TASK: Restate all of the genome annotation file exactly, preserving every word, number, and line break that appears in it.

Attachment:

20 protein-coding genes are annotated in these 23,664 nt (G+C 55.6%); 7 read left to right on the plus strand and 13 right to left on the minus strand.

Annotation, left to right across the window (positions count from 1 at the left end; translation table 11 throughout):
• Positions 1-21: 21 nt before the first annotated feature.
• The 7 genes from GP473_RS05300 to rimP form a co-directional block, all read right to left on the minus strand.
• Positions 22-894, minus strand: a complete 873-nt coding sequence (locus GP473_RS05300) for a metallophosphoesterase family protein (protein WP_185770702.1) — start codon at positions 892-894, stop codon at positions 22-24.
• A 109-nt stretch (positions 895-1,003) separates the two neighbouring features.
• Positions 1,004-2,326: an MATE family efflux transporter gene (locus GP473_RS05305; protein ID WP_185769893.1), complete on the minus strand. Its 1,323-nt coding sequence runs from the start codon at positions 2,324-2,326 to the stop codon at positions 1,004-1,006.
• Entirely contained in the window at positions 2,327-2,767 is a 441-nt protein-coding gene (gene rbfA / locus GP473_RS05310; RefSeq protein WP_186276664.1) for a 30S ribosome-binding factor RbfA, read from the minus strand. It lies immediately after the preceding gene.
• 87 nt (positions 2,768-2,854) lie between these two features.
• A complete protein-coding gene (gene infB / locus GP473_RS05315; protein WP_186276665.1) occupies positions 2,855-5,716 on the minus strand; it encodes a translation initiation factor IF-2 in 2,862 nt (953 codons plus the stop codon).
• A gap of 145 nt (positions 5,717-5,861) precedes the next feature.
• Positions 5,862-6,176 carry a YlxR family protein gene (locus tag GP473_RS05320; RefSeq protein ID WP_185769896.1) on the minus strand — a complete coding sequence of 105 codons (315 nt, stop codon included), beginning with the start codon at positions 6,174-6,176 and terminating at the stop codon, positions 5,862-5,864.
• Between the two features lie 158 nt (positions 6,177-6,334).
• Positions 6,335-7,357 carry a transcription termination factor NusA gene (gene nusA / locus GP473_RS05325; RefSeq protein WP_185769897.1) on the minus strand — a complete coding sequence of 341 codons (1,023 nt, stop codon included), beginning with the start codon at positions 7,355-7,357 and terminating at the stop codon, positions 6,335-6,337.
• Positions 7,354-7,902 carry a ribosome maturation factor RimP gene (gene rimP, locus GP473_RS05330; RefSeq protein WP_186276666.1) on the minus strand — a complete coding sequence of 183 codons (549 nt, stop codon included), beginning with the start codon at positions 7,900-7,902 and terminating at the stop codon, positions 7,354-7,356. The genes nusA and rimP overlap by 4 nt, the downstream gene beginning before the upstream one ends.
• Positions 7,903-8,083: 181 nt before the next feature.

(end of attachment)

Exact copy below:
20 protein-coding genes are annotated in these 23,664 nt (G+C 55.6%); 7 read left to right on the plus strand and 13 right to left on the minus strand.

Annotation, left to right across the window (positions count from 1 at the left end; translation table 11 throughout):
• Positions 1-21: 21 nt before the first annotated feature.
• The 7 genes from GP473_RS05300 to rimP form a co-directional block, all read right to left on the minus strand.
• Positions 22-894, minus strand: a complete 873-nt coding sequence (locus GP473_RS05300) for a metallophosphoesterase family protein (protein WP_185770702.1) — start codon at positions 892-894, stop codon at positions 22-24.
• A 109-nt stretch (positions 895-1,003) separates the two neighbouring features.
• Positions 1,004-2,326: an MATE family efflux transporter gene (locus GP473_RS05305; protein ID WP_185769893.1), complete on the minus strand. Its 1,323-nt coding sequence runs from the start codon at positions 2,324-2,326 to the stop codon at positions 1,004-1,006.
• Entirely contained in the window at positions 2,327-2,767 is a 441-nt protein-coding gene (gene rbfA / locus GP473_RS05310; RefSeq protein WP_186276664.1) for a 30S ribosome-binding factor RbfA, read from the minus strand. It lies immediately after the preceding gene.
• 87 nt (positions 2,768-2,854) lie between these two features.
• A complete protein-coding gene (gene infB / locus GP473_RS05315; protein WP_186276665.1) occupies positions 2,855-5,716 on the minus strand; it encodes a translation initiation factor IF-2 in 2,862 nt (953 codons plus the stop codon).
• A gap of 145 nt (positions 5,717-5,861) precedes the next feature.
• Positions 5,862-6,176 carry a YlxR family protein gene (locus tag GP473_RS05320; RefSeq protein ID WP_185769896.1) on the minus strand — a complete coding sequence of 105 codons (315 nt, stop codon included), beginning with the start codon at positions 6,174-6,176 and terminating at the stop codon, positions 5,862-5,864.
• Between the two features lie 158 nt (positions 6,177-6,334).
• Positions 6,335-7,357 carry a transcription termination factor NusA gene (gene nusA / locus GP473_RS05325; RefSeq protein WP_185769897.1) on the minus strand — a complete coding sequence of 341 codons (1,023 nt, stop codon included), beginning with the start codon at positions 7,355-7,357 and terminating at the stop codon, positions 6,335-6,337.
• Positions 7,354-7,902 carry a ribosome maturation factor RimP gene (gene rimP, locus GP473_RS05330; RefSeq protein WP_186276666.1) on the minus strand — a complete coding sequence of 183 codons (549 nt, stop codon included), beginning with the start codon at positions 7,900-7,902 and terminating at the stop codon, positions 7,354-7,356. The genes nusA and rimP overlap by 4 nt, the downstream gene beginning before the upstream one ends.
• Positions 7,903-8,083: 181 nt before the next feature.